More than four in five U.S. physicians (83%) have experienced some form of a cybersecurity attack, according to new research released today by Accenture and the American Medical Association (AMA). This, along with additional findings, signals a call to action for the healthcare sector to increase cybersecurity support for medical practices in their communities.
The findings, which examined the experiences of roughly 1,300 U.S. physicians, underscore the recognition that it is not “if” but “when” a cyberattack will occur. More than half (55%) of the physicians were very or extremely concerned about future cyberattacks in their practice. In addition, physicians were most concerned that future attacks could interrupt their clinical practices (cited by 74%), compromise the security of patient records (74%) or impact patient safety (53%).
The findings show the most common type of cyberattack was phishing—cited by more than half (55%) of physicians who experienced an attack—followed by computer viruses (48%). Physicians from medium and large practices were twice as likely as those in small practices to experience these types of attacks.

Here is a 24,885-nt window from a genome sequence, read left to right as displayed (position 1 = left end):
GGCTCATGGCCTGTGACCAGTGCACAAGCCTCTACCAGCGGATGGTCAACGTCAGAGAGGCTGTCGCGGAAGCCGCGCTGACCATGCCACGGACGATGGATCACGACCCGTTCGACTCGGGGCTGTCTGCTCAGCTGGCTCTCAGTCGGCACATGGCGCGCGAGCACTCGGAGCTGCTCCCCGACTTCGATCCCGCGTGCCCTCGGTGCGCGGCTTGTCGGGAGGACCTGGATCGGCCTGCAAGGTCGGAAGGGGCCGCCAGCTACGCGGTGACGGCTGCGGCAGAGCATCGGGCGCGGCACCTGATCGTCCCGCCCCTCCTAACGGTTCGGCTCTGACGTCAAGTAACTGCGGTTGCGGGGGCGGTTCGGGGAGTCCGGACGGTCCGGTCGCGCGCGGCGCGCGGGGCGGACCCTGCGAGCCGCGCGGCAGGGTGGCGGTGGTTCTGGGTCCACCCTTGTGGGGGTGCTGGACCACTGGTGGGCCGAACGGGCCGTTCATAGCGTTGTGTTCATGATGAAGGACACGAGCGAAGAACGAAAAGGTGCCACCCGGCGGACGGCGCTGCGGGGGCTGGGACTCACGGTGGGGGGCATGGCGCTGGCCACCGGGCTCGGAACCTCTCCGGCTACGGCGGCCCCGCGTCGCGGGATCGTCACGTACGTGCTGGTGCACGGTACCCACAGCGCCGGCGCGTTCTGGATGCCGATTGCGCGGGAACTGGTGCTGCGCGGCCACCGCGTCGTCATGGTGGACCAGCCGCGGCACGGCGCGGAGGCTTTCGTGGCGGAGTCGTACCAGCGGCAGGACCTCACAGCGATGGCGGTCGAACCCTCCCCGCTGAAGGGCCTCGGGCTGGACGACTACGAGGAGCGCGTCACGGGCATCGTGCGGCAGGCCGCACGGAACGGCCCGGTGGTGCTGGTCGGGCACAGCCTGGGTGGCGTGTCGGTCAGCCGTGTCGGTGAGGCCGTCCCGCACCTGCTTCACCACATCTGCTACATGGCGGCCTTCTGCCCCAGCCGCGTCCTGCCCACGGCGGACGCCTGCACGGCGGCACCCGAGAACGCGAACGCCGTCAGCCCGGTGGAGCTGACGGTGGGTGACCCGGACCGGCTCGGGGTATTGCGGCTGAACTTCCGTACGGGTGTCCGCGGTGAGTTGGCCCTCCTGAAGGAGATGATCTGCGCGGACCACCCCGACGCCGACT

Nearly two-thirds (64%) of all the physicians who experienced a cyberattack experienced up to four hours of downtime before they resumed operations, and approximately one-third (29%) of physicians in medium-sized practices that experienced a cyberattack said they experienced nearly a full day of downtime.
In addition, the vast majority (85%) of physicians believe it is very or extremely important to share personal health data outside of their health system—they just want to do it safely. Two-thirds believe that greater access to patient data both inside (cited by 67%) and outside (65%) their health system would help them provide quality patient care more efficiently. In addition, a significant majority (83%) of physicians said that HIPAA compliance alone is insufficient and that a more holistic approach to assessing and prioritizing risks is needed.